The Details of Today’s Adventures! With More Dancing!

I have finally calmed down and warmed up enough to blog. Sort of.

Where to start?

I know.

Congratulations to all of the winners and honor book winners announced today at ALA MidWinter!!! (I am looking for one page to link to that lists all of the winners. Can anyone help with that?)

I am especially happy for my old SCBWI friends who earned well-deserved awards: Hope Anita Smith won a Coretta Scott King Honor for Keeping the Night Watch and Jen Bryant, author of the Caldecott Honor book, A River of Words: The Story of William Carlos Williams. YAY!!!

Fellow-NBA nominees Kathi Appelt won a Newbery Honor for The Underneath and E. Lockhart won a Printz Honor for The Disreputable History of Frankie Landau-Banks. My sometimes-brother M.T. Anderson also won a Printz Honor for The Astonishing Life of Octavian Nothing, Traitor to the Nation Volume II: The Kingdom on the Waves. If there was an award for the longest title, I think he’d win that, too. And Jackie Woodson earned another Newbery Honor, this time for After Tupac and D Foster!

Last but not least, I am totally stoked that Neil Gaiman won the Newbery for The Graveyard Book! I have long been a fan of his writing (actually, I am one of those crazy, drooling gaimainites) and it is wonderful to see his work honored by librarians as well as fans.

And, um, yeah. I won an award too.

::cheeks blush, eyes puddle up::

The good and gracious members of the Edwards Committee have bestowed the breathtakingly stupendous Margaret A. Edwards Award, which “honors an author, as well as a specific body of his or her work, for significant and lasting achievement,” on me.

::wipes eyes, takes deep breath, composes self::

The beginning of the official announcement reads thusly: “Laurie Halse Anderson is the winner of the 2009 Margaret A. Edwards Award for Catalyst, Fever 1793, and Speak. These gripping and exceptionally well-written novels, through various settings, time periods, and circumstances, poignantly reflect the growing and changing realities facing teens. Iconic and classic in her storytelling and character development, Anderson has created for teens a body of work that continues to be widely read and cherished by a diverse audience.”

There’s more, but it stretches the bounds of Blatant Self Promotion to post it all. Read it on the YALSA site.

And make sure you check out the previous Edwards winners.

Suffice it to say, I am honored and humbled to have my work put in the class with writers whom I admire so much. And I am particularly proud that the committee singled out both Catalyst and Fever 1793, and that they get to stand shoulder-to-shoulder with Speak, instead of in its shadow.

I actually found out about the Edwards earlier this weekend and, once again, had to walk around with two hands clapped over my mouth. (This made eating difficult and drinking coffee rather perilous.) I was extremely certain that Chains would not make anymore awards lists (it’s had its share, don’t you think?) and I know the anguish of sitting around watching the phone not ring, so early this morning, I packed up my bag and headed for the gym. Had a wonderful, if slow, 6-mile run onthe treadmill, then I treated myself to the ultimate reward: a two-hour massage. That’s right. TWO hours.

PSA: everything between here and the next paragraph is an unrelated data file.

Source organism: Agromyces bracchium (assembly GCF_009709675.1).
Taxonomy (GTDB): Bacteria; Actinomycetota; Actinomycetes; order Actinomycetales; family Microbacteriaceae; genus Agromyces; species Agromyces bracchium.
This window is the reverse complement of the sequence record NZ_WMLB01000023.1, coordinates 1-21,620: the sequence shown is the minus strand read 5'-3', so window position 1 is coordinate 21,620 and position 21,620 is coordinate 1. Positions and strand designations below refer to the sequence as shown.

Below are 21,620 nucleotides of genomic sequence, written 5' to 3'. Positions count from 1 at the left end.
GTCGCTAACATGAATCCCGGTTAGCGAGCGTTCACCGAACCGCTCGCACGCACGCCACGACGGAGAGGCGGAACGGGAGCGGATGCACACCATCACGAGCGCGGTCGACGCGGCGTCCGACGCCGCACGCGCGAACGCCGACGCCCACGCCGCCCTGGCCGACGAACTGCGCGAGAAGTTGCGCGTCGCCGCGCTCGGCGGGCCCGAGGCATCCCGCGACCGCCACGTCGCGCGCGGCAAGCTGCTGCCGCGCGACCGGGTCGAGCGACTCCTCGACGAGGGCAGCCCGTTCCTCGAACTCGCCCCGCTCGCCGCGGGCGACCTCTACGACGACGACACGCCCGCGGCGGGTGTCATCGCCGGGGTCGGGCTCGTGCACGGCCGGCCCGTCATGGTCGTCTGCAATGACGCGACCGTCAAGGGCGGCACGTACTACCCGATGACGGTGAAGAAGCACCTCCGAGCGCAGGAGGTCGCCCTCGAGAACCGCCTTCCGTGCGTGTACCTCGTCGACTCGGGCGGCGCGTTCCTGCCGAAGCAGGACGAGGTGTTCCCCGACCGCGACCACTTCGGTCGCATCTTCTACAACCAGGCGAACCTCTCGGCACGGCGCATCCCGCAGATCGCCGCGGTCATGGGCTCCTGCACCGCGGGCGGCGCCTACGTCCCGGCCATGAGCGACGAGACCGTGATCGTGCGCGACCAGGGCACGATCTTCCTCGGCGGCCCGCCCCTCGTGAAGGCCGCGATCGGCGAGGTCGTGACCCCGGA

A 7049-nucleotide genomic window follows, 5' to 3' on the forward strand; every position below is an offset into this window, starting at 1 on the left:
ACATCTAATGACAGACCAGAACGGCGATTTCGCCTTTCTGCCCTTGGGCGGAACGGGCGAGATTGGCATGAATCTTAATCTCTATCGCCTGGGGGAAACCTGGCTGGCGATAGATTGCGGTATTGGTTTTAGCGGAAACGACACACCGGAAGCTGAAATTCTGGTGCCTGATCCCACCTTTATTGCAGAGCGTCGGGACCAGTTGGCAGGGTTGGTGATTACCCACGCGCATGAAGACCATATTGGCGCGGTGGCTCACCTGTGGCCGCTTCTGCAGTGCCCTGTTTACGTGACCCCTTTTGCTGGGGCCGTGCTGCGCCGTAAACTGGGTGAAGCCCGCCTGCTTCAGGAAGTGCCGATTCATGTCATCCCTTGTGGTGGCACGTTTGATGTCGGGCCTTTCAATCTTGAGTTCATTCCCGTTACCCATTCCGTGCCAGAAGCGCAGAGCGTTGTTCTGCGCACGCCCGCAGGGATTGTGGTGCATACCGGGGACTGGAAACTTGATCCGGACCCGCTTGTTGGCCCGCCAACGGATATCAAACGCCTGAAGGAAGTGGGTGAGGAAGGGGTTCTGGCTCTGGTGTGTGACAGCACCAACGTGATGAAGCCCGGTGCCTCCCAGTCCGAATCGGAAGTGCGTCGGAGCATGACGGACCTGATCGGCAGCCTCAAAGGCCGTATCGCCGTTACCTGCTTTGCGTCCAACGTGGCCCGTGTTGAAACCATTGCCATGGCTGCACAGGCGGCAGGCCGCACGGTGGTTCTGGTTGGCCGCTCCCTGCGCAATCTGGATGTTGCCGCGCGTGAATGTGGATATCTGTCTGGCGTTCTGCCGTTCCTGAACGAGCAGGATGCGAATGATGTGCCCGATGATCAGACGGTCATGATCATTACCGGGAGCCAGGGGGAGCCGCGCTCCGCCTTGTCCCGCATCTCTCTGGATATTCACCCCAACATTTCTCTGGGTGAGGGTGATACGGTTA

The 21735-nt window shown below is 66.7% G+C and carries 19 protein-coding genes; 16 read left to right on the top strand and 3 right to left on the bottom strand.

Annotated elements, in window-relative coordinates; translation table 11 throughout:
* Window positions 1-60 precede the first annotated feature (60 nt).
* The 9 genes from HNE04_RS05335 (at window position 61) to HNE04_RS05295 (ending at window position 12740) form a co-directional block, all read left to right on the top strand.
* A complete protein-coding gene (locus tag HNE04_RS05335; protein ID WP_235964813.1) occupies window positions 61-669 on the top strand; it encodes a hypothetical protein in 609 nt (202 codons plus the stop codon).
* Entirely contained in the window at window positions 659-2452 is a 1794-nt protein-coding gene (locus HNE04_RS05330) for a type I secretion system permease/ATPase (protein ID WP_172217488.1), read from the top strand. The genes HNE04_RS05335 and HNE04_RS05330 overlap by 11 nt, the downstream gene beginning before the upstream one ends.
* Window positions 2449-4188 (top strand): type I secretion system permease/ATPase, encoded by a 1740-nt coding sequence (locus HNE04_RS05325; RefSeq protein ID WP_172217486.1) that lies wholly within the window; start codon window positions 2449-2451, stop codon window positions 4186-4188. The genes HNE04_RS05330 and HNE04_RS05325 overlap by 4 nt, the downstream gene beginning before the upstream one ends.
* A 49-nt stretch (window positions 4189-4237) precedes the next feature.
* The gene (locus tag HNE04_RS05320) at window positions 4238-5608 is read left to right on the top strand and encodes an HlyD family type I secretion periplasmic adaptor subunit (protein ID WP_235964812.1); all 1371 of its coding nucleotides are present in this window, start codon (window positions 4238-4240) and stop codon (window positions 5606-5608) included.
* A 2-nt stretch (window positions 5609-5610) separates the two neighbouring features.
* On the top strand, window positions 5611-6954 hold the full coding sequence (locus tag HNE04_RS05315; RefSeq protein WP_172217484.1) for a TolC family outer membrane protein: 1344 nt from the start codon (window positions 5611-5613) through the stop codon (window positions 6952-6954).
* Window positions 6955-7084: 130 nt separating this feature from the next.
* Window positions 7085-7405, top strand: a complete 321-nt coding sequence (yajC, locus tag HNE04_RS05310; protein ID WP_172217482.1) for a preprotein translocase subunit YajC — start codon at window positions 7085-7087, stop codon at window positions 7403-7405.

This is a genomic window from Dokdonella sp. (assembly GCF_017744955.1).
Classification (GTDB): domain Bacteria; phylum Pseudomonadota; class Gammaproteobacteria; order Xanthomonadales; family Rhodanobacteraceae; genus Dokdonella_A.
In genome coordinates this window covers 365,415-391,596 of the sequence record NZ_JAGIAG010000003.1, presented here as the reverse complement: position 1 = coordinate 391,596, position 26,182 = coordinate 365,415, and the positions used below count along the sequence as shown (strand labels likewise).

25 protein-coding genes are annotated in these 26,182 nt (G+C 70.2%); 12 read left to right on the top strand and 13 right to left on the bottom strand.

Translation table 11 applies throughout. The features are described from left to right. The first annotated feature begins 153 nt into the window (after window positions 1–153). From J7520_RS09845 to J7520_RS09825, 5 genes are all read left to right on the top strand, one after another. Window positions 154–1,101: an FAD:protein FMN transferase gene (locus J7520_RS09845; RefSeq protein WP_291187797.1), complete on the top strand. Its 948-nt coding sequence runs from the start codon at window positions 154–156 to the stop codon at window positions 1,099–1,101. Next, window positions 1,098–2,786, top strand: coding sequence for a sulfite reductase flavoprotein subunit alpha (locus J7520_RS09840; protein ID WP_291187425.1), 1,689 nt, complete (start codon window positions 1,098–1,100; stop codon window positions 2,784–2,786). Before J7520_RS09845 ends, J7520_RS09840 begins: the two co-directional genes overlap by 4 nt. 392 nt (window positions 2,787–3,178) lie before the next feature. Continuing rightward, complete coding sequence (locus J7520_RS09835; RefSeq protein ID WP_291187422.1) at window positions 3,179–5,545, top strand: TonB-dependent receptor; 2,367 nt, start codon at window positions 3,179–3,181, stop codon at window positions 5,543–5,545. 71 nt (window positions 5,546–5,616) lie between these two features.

I came home, all relaxed and squishy, and VERY hungry. Stoked the woodstove, let the dog out, brought the dog in, locked the door, heated up a bowl of beef soup made from scratch, and reached for the book I am reading. I was one page into the book, three spoonfuls into the soup, when someone knocked on the front door. The Creature With Fangs went crazy. It was just the nice flower deliveryman, bringing me a gorgeous bouquet from Uncle Penguin. I stepped out into the vestibule to get the flowers and closed the door behind me, so the dog wouldn’t eat the nice deliveryman. As his truck drove away, I reached for the door handle.

It did not open. It had locked behind me.

I tried all of our doors. All locked. This is a very secure house, did you know that? It felt like 7 degrees outside, but it was sunny so the vestibule wasn’t quite that cold. BH had been down in Syracuse, but I knew he would be home soon, so it wasn’t worth hiking down to the farm to use their phone.

What does one do in that situation, locked out of one’s house on a winter’s day, hungry, tired, with no book to read or phone to call?

If you’ve just been awarded the Margaret A. Edwards Award, you listen to the music in your head and dance to keep warm. So I did. A little more than an hour later, BH came home, and all was well.

I am told that the cool color to wear to the Edwards shindig is orange. Must! Find! Orange! Shoes!

On your marks, get set…

The Big Day is almost here: time for our race. Thanks to your generous donations, BH and I have raised $5,652 for cancer research. We are sort of in shape, but in no danger of being plucked from the crowd and offered a spot on the Olympic team (whew!). We’ve had a lot of fun getting ready for tomorrow.

This is a good time to review the status of my New Year’s resolutions:

2008 Resolution Tracker
Week 24 – Miles Run: 12, YTD: 425
Week 24 – Days Written: 7, YTD: 166

I have stuck to my plan of writing every day (good thing, too, these deadlines are piling up faster and faster), but I’ve only averaged 17 miles a week, which is a little short of my New Year’s goal of 20 miles a week. Getting sick in February slowed me down, as did some foot and ankle problems in the last month. BH battled back from a hip injury with lots of physical therapy and much gritting of the teeth.

We are as ready as we can be to run 13.1 hilly miles.

Thanks for all the great comments about the contest announcement and garden tour. Yesterday I harvested the first batch of broccoli and basil.

Image and video hosting by TinyPic We ate this minutes after it was picked.